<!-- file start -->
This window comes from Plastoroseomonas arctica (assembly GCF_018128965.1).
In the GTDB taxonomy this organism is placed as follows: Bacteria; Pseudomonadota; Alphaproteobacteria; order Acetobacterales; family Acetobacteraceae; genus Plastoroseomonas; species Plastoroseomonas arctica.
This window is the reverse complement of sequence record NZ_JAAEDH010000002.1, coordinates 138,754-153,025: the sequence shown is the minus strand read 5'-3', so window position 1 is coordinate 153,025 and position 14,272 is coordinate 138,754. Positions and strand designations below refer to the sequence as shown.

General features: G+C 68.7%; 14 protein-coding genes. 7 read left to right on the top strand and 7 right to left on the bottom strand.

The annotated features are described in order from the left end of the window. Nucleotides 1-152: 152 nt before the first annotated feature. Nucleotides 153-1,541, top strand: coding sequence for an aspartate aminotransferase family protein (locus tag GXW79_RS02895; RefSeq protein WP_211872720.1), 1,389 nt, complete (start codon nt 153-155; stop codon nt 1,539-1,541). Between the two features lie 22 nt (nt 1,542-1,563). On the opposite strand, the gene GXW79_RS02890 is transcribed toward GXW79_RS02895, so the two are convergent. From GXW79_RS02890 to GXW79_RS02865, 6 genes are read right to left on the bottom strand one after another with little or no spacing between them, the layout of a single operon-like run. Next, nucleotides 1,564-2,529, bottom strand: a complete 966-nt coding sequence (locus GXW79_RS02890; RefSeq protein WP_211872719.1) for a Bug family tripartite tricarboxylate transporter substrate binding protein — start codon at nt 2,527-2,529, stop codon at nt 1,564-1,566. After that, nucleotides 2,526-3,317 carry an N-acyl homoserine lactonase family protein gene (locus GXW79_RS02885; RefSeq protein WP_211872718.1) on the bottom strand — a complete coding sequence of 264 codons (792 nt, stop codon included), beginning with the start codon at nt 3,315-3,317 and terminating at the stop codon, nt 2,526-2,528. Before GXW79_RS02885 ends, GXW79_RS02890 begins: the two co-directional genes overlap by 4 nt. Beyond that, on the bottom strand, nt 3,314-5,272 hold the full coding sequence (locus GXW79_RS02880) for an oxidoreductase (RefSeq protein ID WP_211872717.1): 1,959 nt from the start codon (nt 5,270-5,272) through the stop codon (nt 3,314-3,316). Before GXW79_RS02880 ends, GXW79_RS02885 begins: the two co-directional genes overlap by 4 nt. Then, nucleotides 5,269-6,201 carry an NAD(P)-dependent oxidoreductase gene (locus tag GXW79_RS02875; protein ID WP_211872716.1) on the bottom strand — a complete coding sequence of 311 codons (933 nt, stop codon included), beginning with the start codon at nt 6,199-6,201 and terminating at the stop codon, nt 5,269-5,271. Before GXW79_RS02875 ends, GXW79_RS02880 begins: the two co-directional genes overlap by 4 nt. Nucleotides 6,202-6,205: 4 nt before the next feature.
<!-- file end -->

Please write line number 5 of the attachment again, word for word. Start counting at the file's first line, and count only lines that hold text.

The annotated features are described in order from the left end of the window. Nucleotides 1-152: 152 nt before the first annotated feature. Nucleotides 153-1,541, top strand: coding sequence for an aspartate aminotransferase family protein (locus tag GXW79_RS02895; RefSeq protein WP_211872720.1), 1,389 nt, complete (start codon nt 153-155; stop codon nt 1,539-1,541). Between the two features lie 22 nt (nt 1,542-1,563). On the opposite strand, the gene GXW79_RS02890 is transcribed toward GXW79_RS02895, so the two are convergent. From GXW79_RS02890 to GXW79_RS02865, 6 genes are read right to left on the bottom strand one after another with little or no spacing between them, the layout of a single operon-like run. Next, nucleotides 1,564-2,529, bottom strand: a complete 966-nt coding sequence (locus GXW79_RS02890; RefSeq protein WP_211872719.1) for a Bug family tripartite tricarboxylate transporter substrate binding protein — start codon at nt 2,527-2,529, stop codon at nt 1,564-1,566. After that, nucleotides 2,526-3,317 carry an N-acyl homoserine lactonase family protein gene (locus GXW79_RS02885; RefSeq protein WP_211872718.1) on the bottom strand — a complete coding sequence of 264 codons (792 nt, stop codon included), beginning with the start codon at nt 3,315-3,317 and terminating at the stop codon, nt 2,526-2,528. Before GXW79_RS02885 ends, GXW79_RS02890 begins: the two co-directional genes overlap by 4 nt. Beyond that, on the bottom strand, nt 3,314-5,272 hold the full coding sequence (locus GXW79_RS02880) for an oxidoreductase (RefSeq protein ID WP_211872717.1): 1,959 nt from the start codon (nt 5,270-5,272) through the stop codon (nt 3,314-3,316). Before GXW79_RS02880 ends, GXW79_RS02885 begins: the two co-directional genes overlap by 4 nt. Then, nucleotides 5,269-6,201 carry an NAD(P)-dependent oxidoreductase gene (locus tag GXW79_RS02875; protein ID WP_211872716.1) on the bottom strand — a complete coding sequence of 311 codons (933 nt, stop codon included), beginning with the start codon at nt 6,199-6,201 and terminating at the stop codon, nt 5,269-5,271. Before GXW79_RS02875 ends, GXW79_RS02880 begins: the two co-directional genes overlap by 4 nt. Nucleotides 6,202-6,205: 4 nt before the next feature.